Tuesday, May 25, 2010

Please don't give....advice!

I hadn't been back to my meditation bench in ages, so this morning, I decided to sit awhile. The bench was difficult to find in the underbrush. 
While contemplating the clouds, I started thinking about my daughter...

...how great it is to have her home after her first year of college—and yet, I've already wrecked it. I vowed before she arrived, not to give advice, not, unless she asked for it. But there I was the other day, driving around in the car, telling her what she should do, what she should say, and, worst of all, how she should act! The response wasn't good. A nineteen-year-old doesn't want parental advice. How could I have forgotten from my days of avoiding my parents at all cost, just so they wouldn't ask me questions about my life or try to share their feelings? College kids have experienced enough of the world to get along without outside interference. By this age, parents aren't necessary, except to pay the bills and keep the light on at night. It's not a personal thing, I keep telling myself; it's a cruel reality, one I'm having trouble accepting.


Another cruel reality is the one that's unfolding in the Gulf of Mexico. I'm no engineer and I certainly don't know a rat's ass from an off-shore drilling rig, but I've joined the millions of people who are fed-up and angry about BP's response to the oil spill. According to Andrew Revkin, the blogger who writes for "Dot Earth" in the NY Times, it's time for the federal government to step in and push BP aside, to stem the flow of oil. Comments on his blog yesterday ranged from "way to go," to "you don't know what you're talking about," to "it's all Obama's fault," to "no one knows what they're talking about."
Pelicans trying to land as oil hits shore (photo credit: media3.washingtonpost.com)

And then there's Tom's p.o.v., which I've been thinking a lot about lately. We were in the back yard looking at his artichokes (you can check them out on Flickr), and talking about BP's failed containment attempts. He pointed way off in the distance to the Griffith Park Observatory, five miles away, about the distance the oil is spewing out of the earth, and said, it would be like aiming for that spot and trying to hit it...under water, impossible to do. 

 Rube Goldberg sausage maker
 Drawing of BP animation still that illustrates "Top Kill"

His point: we're deluding ourselves thinking we can drill without triggering a disaster, drilling deep into the earth, cutting into flesh without it bleeding. We've allowed exploration five miles down with no idea of the consequences, no proven solutions if things go wrong, all the while allowing powerful oil companies protection by sweetheart deals and handshakes from regulators and politicians, as reported in the LA Times this morning.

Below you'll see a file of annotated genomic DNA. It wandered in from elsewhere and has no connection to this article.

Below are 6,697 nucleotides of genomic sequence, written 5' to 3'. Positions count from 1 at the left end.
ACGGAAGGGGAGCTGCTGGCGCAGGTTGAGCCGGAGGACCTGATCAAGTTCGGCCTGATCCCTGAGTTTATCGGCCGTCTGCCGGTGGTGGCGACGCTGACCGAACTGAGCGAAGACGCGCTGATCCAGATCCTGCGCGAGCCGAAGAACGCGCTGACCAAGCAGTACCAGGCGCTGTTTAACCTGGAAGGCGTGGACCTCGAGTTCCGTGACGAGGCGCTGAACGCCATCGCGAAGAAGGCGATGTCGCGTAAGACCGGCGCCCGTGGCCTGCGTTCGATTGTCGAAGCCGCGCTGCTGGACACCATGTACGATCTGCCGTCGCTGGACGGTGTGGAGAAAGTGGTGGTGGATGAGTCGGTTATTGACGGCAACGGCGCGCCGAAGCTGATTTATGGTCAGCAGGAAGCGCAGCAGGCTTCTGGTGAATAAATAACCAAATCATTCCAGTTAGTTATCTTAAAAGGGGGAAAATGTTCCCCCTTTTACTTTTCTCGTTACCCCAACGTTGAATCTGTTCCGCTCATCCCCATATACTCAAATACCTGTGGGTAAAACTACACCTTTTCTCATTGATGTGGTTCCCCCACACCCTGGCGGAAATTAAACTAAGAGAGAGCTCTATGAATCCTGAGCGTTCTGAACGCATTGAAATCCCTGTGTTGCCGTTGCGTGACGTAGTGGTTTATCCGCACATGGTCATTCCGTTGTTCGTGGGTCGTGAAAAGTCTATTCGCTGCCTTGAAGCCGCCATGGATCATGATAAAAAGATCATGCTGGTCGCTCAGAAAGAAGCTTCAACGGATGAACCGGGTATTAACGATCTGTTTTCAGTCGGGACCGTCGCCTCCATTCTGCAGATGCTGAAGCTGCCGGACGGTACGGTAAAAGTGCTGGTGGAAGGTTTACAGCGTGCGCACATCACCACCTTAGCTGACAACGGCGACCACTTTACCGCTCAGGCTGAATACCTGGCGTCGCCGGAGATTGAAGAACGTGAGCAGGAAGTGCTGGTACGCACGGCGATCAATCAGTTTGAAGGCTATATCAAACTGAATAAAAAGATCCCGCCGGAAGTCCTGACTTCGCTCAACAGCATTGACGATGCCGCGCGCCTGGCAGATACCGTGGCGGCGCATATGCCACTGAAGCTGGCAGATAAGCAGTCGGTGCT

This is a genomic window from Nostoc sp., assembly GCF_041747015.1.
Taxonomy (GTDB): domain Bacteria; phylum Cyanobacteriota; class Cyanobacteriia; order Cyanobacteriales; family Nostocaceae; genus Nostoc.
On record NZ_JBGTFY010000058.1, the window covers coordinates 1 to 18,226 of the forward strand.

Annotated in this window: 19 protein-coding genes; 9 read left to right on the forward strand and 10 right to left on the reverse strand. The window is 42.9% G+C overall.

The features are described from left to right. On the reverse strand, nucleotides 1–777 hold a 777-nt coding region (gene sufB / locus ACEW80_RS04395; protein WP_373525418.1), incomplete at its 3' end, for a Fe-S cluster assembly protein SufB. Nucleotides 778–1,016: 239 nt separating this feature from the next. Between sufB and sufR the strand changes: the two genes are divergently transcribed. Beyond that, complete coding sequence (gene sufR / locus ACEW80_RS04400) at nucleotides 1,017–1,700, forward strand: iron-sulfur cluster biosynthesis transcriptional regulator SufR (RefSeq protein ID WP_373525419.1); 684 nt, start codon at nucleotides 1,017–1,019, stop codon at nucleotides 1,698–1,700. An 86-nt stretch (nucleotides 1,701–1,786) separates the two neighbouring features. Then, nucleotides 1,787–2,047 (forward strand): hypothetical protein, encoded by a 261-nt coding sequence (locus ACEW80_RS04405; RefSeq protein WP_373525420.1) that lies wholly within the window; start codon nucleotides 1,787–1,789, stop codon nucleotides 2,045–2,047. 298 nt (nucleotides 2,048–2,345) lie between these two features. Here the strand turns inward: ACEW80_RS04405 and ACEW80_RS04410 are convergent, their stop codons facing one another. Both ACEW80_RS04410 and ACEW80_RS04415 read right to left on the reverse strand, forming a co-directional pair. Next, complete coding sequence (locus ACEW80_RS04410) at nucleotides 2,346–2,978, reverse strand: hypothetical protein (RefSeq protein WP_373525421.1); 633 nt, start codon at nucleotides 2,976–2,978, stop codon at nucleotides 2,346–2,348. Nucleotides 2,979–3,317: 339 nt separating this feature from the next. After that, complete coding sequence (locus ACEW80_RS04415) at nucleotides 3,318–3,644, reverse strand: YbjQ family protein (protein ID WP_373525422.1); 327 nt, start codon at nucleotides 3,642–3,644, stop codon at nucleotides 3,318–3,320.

We Angelenos keep driving our cars because we live in a city that can't seem to envision a workable public transportation system— like they have in Europe or in New York— to get us from one side of the city to the other. (Yes, I know the argument for taking the bus, but my job is near the Beverly Center and I can't spend two hours getting there and then two back, even though the poor of this city must, and do, do it, but I can't, I won't, and that's why I keep driving). And the circle remains unbroken, and we keep spinning our wheels and drilling for oil to feed our cars, harming every living thing in its path. 

Tuesday, May 18, 2010


 Still from the video, M_E_M_O_R_Y

The act of memory— how it circles around to condemn you, or to lift you up to give meaning to your life— struck me as particularly poignant on my trip back East last month.

For instance,

Tupolev Tu-154, the Soviet-era plane that crashed in Smolensk

Wojciech Seweryn, the Polish artist and community leader from Chicago, joined the ill-fated flight to Russia with the Polish president on April 10, to pay tribute to his officer father who'd been slain by the Soviet secret police in the Katyn Woods in 1940. Wojciech, the artist from Chicago, died only a few miles from where his father, the Polish officer, had been killed.

Which got me thinking about my own memories, memories about my family, about living in New York, about how the act of remembering—or its opposite, the act of forgetting—shapes one's hand. 

What is memory? Is it who we are, or who is remembered?  
And, so, to that, a video about memory:

Wednesday, May 12, 2010

After New York City... a deep slumber

I'd planned for months to go to NYC, planned every detail, everything I wanted to accomplish, which I did, but regrettably I neglected to make any plans for coming home. Once back, I fell into a deep sleep from which I've had trouble waking. 

Everything in Los Angeles is overwhelmingly bright, all white, dazzling light. I'm hypnotized by the white light.

 white everywhere

I feel like Snow White after taking a bite of the apple (get it, the apple?). The white houses here remind me of Greece, a country I've never been to but wish to visit, although I keep flashing on the recent rioting in the streets. What anarchy! What burning images!

This image of rioting in Greece looks like a scene out of Wagner's opera "The Ring."

Disoriented: feeling lost or confused, especially with regard to direction or position.  

It must be my job. Before NYC I had no problem teaching all week, but now I'm dragging myself to work. How much longer can I teach English to immigrants at night, when they seem not to be learning a thing?

Ehsanolah M., one of my longest running students, is a modern day Job, experiencing one failure after another, yet he keeps on trying. He's a religious man so he'd never believe that the gods are against him, but God keeps tripping him up: Ehsan sets his alarm for 4:30 a.m., but this morning, he tells me, he fell back to sleep and woke too late to get to Shul for morning prayers. He rushes there nonetheless, but misses the last prayer.